Decreased myocardial contractility
Decreased myocardial contractility may be the result of many factors including sepsis, hypoxaemia, hypercarbia, acidosis, cardiac disease, electrolyte disturbance, and drugs (for example, most intravenous anaesthetic agents used for sedation of patients on NICU). Inotropic drugs such as noradrenaline (norepinephrine), adrenaline (epinephrine), and dobutamine are used to improve contractility and therefore cardiac output. Similarly, a low SVR may be multifactorial—sepsis, pyrexia, hypoxaemia, and various drugs may contribute. The ensuing hypotension requires correction by the use of vasoconstricting drugs such as noradrenaline while ensuring an adequate circulating blood volume.
Hypertension13,14 is a common sequelae of acute neurological events but its treatment requires careful consideration, even though a high mean arterial pressure (MAP) may predispose to rebleeding after subarachnoid haemorrhage, worsening of cerebral oedema, extension of haemorrhage, or haemorrhagic transformation of an infarct. However, it is probably detrimental to attempt to control acute hypertension because patients with raised ICP require an elevated MAP to maintain an adequate cerebral perfusion pressure, and any fall in cerebral blood flow may lead to global ischaemia. However, in the absence of raised ICP, persistently raised MAP in a normally normotensive patient does justify treatment. Commonly used drugs in the acute situation include intravenous labetalol, hydralazine, and sodium nitroprusside. Longer term treatment includes oral β adrenergic receptor antagonists, angiotensin converting enzyme inhibitors, and calcium channel antagonists. It is reasonable to lower the blood pressure as needed to protect against end organ dysfunction, while keeping it somewhat higher than the patient’s baseline. Treatments are indicated if the mean arterial blood pressure is higher than 130 mm Hg or cerebral perfusion pressure is higher than 85 mm Hg.
Cardiac arrhythmias are associated with aneurysmal subarachnoid haemorrhage, head injury, acute ischaemic or haemorrhagic stroke, status epilepticus, Guillain-Barré syndrome, and brain death. In the acute phase of neurological illness pharmacological management of cardiac arrhythmias is not usually indicated because many of these manifestations are brief and treatment may have a detrimental effect or reduce blood pressure to unwanted levels. The most common morphological electrocardiographic (ECG) changes in acute CNS events are prolonged QTc intervals, ST segment sagging, and deeply inverted T waves (box 3).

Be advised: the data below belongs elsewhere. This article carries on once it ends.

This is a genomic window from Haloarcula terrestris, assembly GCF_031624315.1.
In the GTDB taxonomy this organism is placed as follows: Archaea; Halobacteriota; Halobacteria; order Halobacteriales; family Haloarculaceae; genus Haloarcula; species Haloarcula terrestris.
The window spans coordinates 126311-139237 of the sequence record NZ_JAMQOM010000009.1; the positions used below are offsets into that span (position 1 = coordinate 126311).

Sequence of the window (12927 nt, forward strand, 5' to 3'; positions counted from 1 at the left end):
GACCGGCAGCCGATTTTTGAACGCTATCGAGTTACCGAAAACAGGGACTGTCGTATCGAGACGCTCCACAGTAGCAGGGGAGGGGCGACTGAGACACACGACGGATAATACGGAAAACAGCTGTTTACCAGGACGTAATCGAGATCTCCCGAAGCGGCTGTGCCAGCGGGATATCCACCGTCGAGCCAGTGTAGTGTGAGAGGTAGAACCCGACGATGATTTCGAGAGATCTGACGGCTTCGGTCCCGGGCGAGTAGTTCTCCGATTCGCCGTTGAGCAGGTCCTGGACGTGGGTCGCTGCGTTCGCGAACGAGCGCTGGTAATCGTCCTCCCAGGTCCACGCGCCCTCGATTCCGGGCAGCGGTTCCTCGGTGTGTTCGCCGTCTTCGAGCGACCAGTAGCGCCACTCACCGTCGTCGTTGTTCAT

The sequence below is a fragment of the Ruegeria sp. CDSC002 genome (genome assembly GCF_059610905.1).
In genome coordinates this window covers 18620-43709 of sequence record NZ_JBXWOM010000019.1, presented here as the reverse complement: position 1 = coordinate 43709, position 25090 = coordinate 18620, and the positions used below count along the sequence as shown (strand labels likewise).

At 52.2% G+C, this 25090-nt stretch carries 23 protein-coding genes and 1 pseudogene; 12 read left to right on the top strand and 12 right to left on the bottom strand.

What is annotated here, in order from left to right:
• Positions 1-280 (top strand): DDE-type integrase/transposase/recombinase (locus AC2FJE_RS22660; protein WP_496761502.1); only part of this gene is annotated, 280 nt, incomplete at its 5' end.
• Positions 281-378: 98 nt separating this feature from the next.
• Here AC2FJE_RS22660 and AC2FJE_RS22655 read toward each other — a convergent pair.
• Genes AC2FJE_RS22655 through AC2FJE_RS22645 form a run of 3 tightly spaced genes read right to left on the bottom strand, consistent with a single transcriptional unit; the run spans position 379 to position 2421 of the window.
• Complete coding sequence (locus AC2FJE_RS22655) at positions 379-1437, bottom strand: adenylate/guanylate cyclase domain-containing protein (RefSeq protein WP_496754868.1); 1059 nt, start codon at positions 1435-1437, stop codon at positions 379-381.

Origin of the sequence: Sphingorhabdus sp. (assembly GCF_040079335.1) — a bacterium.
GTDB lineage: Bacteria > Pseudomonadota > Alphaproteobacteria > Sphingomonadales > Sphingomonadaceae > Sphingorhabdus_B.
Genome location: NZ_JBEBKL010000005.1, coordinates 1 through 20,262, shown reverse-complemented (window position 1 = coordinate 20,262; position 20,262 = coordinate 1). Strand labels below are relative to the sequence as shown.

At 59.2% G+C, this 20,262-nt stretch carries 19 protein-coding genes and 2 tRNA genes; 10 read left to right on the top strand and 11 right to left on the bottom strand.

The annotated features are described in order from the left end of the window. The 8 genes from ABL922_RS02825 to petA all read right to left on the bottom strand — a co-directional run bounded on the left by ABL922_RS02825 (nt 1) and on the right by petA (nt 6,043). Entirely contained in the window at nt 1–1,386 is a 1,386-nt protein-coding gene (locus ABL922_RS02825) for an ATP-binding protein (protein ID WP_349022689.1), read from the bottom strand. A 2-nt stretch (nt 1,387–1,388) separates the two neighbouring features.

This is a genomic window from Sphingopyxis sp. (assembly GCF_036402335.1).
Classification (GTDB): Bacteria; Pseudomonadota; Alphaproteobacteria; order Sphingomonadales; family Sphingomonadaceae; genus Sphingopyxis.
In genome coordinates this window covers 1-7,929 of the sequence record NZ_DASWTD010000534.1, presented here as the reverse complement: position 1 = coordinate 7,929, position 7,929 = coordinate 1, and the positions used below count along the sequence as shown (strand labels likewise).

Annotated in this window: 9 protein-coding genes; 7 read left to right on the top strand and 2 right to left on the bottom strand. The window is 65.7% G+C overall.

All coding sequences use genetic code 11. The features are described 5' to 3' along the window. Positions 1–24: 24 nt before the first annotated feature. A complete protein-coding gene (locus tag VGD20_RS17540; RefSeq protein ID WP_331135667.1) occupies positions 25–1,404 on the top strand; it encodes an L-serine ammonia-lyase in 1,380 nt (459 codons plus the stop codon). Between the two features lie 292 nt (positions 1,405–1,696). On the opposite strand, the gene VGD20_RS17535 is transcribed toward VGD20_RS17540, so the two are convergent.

Box 3: Electrocardiograph changes which occur after ischaemic stroke and subarachnoid haemorrhage
Prolonged QTc interval
T waves deeply inverted
ST segment sagging (I, aVL)
Prominent U waves
Short or long PR interval
Large, peaked T waves (cerebral T waves) are rare
Sinus bradycardia is associated with sympathetic blockade and increased vagal tone. It occurs in Guillain-Barre syndrome and with acute lesions in the posterior fossa, particularly with rapidly progressing tentorial herniation. Progressive sinus bradycardia, particularly following tracheal suction, are an indication of potential heart block and cardiac arrest. It may be treated with anticholinergic drugs (for example atropine), β adrenergic receptor agonists or cardiac pacing.
Sinus tachycardia is extremely common in acute neurological illness and may be associated with hypoxaemia, hypercapnia, and neuromuscular blockade. It may also occur as a compensatory mechanism in anaemia, hypovolaemia, and pulmonary emboli. If prolonged, the rate should be slowed as myocardial oxygen consumption is directly related to rate and myocardial ischaemia may develop, especially with coexisting coronary artery disease. Treatment is usually directed at the cause. β Adrenergic receptor blockers may be required if the patient is at risk of myocardial ischaemia.
Atrial fibrillation with a rapid ventricular response is common, as either a cause or a consequence, in acute stroke. The ventricular responses may be fast, resulting in inadequate ventricular filling and reduced stroke volume and cardiac output. Cardiac failure, hypotension, and systemic emboli from intra-atrial thrombus can result. Drug treatment is aimed at reducing atrioventricular node conduction and ventricular rate. Digoxin may be used, but β blockers, verapamil, and amiodarone are also valuable and DC cardioversion may be necessary.
Atrial flutter may compromise ventricular filling and increase the risk of ischaemia. The diagnosis is established by carotid massage or a single dose of verapamil. The treatment is aimed at restoring sinus rhythm using DC cardioversion or antiarrhythmics.
Atrioventricular block is most commonly seen in Guillain-Barré syndrome. In Mobitz II second degree and third degree heart block the ventricle fails to respond to atrial stimulation. In these circumstances cardiac pacing is necessary as there may be rapid progression to cardiac arrest.
Ventricular tachycardia is common in subarachnoid haemorrhage and may predispose to the development of torsade de pointes, ventricular flutter, and ventricular fibrillation. Treatment depends on the blood pressure. Antiarrhythmic drugs may be needed, but electrical cardioversion is indicated if ventricular tachycardia causes hypotension, and pacing may be necessary.
Protein catabolism is common in patients nursed on the ITU and is often caused by an inadequate supply of calories and an increased energy and oxygen consumption associated with the stress response to injury and sepsis. The resultant generalised muscle loss also affects respiratory muscles and adds to the difficulties in weaning from mechanical ventilation.